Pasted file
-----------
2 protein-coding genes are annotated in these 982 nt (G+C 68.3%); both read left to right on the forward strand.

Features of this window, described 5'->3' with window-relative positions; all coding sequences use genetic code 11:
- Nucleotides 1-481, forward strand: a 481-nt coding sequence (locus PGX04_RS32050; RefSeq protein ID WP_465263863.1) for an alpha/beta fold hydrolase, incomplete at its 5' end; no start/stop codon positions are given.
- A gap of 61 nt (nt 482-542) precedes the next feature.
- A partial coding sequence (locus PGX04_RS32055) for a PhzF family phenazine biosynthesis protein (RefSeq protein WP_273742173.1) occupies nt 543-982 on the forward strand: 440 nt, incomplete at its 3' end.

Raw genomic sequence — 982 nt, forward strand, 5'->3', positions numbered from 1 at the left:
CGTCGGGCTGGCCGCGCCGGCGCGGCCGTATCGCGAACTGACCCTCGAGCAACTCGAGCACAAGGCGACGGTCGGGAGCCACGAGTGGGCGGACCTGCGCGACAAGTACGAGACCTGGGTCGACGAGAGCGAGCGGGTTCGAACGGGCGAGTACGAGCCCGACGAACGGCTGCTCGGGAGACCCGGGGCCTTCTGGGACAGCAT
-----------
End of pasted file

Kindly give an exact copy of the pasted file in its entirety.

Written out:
2 protein-coding genes are annotated in these 982 nt (G+C 68.3%); both read left to right on the forward strand.

Features of this window, described 5'->3' with window-relative positions; all coding sequences use genetic code 11:
- Nucleotides 1-481, forward strand: a 481-nt coding sequence (locus PGX04_RS32050; RefSeq protein ID WP_465263863.1) for an alpha/beta fold hydrolase, incomplete at its 5' end; no start/stop codon positions are given.
- A gap of 61 nt (nt 482-542) precedes the next feature.
- A partial coding sequence (locus PGX04_RS32055) for a PhzF family phenazine biosynthesis protein (RefSeq protein WP_273742173.1) occupies nt 543-982 on the forward strand: 440 nt, incomplete at its 3' end.

Raw genomic sequence — 982 nt, forward strand, 5'->3', positions numbered from 1 at the left:
CGTCGGGCTGGCCGCGCCGGCGCGGCCGTATCGCGAACTGACCCTCGAGCAACTCGAGCACAAGGCGACGGTCGGGAGCCACGAGTGGGCGGACCTGCGCGACAAGTACGAGACCTGGGTCGACGAGAGCGAGCGGGTTCGAACGGGCGAGTACGAGCCCGACGAACGGCTGCTCGGGAGACCCGGGGCCTTCTGGGACAGCAT